Formal Opening: This esteemed, academic discussion will argue that The Avett Brothers are to live music as Breaking Bad is to television drama: elevating the craft and challenging the accepted paradigm through optimal songwriting and storytelling, employing a diverse range of genres, effectively executing dynamically positioned theatricality.
Relaxed Opening: I saw The Avett Brothers for the first time last night, and they were freakin’ awesome!
And It Spread
The Avett Brothers made a stop here in Rochester to promote their new album, Magpie and the Dandelion; however, brothers and co. primarily performed older material from Emotionalism and I and Love and You.
SIDE NOTE: The latter album is one of my all-time favorites.
I was absolutely floored by The Avett Brothers performance. It was energetic yet peaceful, sloppy yet refined, indulgent yet restrained, elevated yet humble. It was everything.
My eyes and ears were glued to the stage (not literally). I couldn’t turn away. They played for over two hours; honestly, I could have had two more. Their “hits” were wonderful, but it was their covers, their unknown oldies, and their updated renditions that kept my full-attention throughout the evening. I never knew quite what was coming.
As I stood, swayed, and danced, I couldn’t shake the odd feeling of familiarity. Finally it hit me. Watching The Avett Brothers was like watching Breaking Bad. To prove my point, here’s some connections.
Tight, Tight, Ti, Ti, Tight!
Connection Number 1: Unpredictability & Mariachi. For me, what made Breaking Bad so fun to watch was never quite knowing what to expect. Anything, it seemed, could happen. Even a mariachi music video cold-open could happen.
Last night, The Avett Brothers performed Pretty Girl From Chile. The song in itself is a testament to their diverse background but also their dedication to the unpredictable. “Pretty Girl,” if you don’t know, is a three-part epic, mariachi rock song, and it was placed between a violin-acoustic guitar jam and a cover of “Thank God I’m a Country Boy.” So awesome.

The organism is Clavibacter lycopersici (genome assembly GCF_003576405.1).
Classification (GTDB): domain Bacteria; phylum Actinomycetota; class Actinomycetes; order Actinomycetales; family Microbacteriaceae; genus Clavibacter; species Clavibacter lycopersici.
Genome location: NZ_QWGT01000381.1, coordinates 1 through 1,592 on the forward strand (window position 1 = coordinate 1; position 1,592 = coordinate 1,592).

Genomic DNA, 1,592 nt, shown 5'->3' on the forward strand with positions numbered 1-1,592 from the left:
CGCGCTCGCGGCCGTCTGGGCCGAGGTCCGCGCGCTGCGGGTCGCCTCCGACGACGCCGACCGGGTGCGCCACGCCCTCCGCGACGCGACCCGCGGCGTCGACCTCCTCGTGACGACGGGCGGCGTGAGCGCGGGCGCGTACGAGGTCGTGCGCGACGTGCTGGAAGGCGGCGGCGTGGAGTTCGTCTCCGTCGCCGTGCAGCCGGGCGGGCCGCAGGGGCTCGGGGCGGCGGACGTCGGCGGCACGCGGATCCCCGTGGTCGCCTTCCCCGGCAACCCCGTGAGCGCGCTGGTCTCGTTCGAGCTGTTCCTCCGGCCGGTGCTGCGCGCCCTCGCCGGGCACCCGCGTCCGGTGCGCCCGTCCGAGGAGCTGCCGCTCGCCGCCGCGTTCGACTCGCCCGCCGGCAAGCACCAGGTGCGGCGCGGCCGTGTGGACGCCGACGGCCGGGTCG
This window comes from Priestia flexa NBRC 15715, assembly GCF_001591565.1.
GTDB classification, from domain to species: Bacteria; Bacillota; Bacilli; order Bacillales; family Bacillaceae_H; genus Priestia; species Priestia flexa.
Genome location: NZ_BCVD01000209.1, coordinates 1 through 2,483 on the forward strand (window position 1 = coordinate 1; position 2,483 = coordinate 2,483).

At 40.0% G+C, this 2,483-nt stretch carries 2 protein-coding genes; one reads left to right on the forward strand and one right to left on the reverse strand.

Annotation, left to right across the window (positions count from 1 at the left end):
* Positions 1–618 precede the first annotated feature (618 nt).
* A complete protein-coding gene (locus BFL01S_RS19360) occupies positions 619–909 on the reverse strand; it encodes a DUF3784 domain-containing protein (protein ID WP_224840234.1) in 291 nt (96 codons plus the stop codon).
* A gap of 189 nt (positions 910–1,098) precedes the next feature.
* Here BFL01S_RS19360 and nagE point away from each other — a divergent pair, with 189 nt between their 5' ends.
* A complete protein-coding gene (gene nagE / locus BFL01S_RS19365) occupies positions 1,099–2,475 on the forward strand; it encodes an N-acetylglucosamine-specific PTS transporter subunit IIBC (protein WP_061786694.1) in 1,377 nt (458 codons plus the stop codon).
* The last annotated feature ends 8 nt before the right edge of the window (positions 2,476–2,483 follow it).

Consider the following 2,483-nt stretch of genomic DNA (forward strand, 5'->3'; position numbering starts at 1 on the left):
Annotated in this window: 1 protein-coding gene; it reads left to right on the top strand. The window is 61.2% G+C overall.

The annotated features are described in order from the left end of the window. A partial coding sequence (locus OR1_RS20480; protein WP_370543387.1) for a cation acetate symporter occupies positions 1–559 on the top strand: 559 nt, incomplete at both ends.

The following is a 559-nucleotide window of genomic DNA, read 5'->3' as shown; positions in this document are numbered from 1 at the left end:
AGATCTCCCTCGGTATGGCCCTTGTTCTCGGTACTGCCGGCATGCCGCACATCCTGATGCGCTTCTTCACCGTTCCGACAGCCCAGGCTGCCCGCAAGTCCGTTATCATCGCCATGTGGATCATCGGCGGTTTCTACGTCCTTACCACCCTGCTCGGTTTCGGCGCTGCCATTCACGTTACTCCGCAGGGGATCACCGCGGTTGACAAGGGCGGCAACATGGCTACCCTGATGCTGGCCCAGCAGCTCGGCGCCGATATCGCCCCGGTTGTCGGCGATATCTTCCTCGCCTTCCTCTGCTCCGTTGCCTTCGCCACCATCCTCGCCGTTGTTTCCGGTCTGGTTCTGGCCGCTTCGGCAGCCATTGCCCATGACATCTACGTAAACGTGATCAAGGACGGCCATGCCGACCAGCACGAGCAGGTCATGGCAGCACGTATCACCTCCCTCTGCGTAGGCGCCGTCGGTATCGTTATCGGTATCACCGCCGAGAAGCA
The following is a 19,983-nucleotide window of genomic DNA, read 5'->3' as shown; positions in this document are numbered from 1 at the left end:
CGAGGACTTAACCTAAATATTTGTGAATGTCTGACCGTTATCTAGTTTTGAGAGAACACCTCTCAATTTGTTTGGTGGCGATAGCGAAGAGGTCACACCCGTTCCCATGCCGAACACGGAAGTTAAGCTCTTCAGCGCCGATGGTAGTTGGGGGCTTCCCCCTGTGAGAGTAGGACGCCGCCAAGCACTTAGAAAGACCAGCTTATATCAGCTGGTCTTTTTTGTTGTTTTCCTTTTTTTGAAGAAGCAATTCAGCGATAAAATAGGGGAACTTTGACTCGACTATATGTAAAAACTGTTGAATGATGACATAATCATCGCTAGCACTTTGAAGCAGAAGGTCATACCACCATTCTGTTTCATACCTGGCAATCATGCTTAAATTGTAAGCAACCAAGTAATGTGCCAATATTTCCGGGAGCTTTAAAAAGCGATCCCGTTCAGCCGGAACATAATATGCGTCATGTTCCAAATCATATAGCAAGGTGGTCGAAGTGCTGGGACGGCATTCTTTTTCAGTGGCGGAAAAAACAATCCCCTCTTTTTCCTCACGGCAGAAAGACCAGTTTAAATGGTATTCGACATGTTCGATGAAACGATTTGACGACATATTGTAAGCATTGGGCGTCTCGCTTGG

Connection Number 2: Sincerity & Relation. Breaking Bad was at times elevated beyond a realistic world, sure; in small doses I think it worked. For me, BB was best when grounded in reality. Without Vince Gilligan’s signature strong and adaptive character arcs, I doubt the show would’ve made it past season 2.
The Avett Brothers, on the same hand, performed in sincerity. They’re one of the few acts who have made me feel like I was more important than they were. They made me feel as if I was more than an everyday consumer feeding their unending ego (oh, like so many bands mistakingly do!). It’s hard to put into words what I mean here. Maybe you just have to see them.
Connection Number 3: Talent & Execution. There were times during BB where I felt as if I would never see a better performance on television ever again. The “laughing” scene and the “box-cutter” scene immediately come to mind. The writing, producing, and directing teams also often performed at their best (the entirety of Season 1, perhaps).
Without talent and effective execution, entertainment techniques like genre-blending and broad dynamic shifts can come across as insincere and gimmicky. The Avett Brothers, like the BB team, have an incredible pool of talent to stand behind every crazy scene, act, and song. My favorite Avett moments, especially, were the “hoedown” bluegrass jams, the rock n’roll (almost metal) endings, and the quiet, acoustic-led, harmony-heavy songs. All of it worked.
Connection Number 4: It ruined everything else. After BB ended, I tried watching other shows, I did. But TV was ruined. Where was the attention to detail?, the dynamic shifts?, the talent? Pretty much, Breaking Bad killed TV because nothing else (I’ve yet seen) can match its quality.
After The Avett Brothers performance, I made sure and bought a concert poster. I had to mark the occasion: the day I wouldn’t be able to see any other band live. Thanks, guys.
Connection Number 5: I started smoking meth. I’m kidding. Have a good day. Thanks for reading!
Have you seen The Avett Brothers? What did you think? Any other music experiences that relate?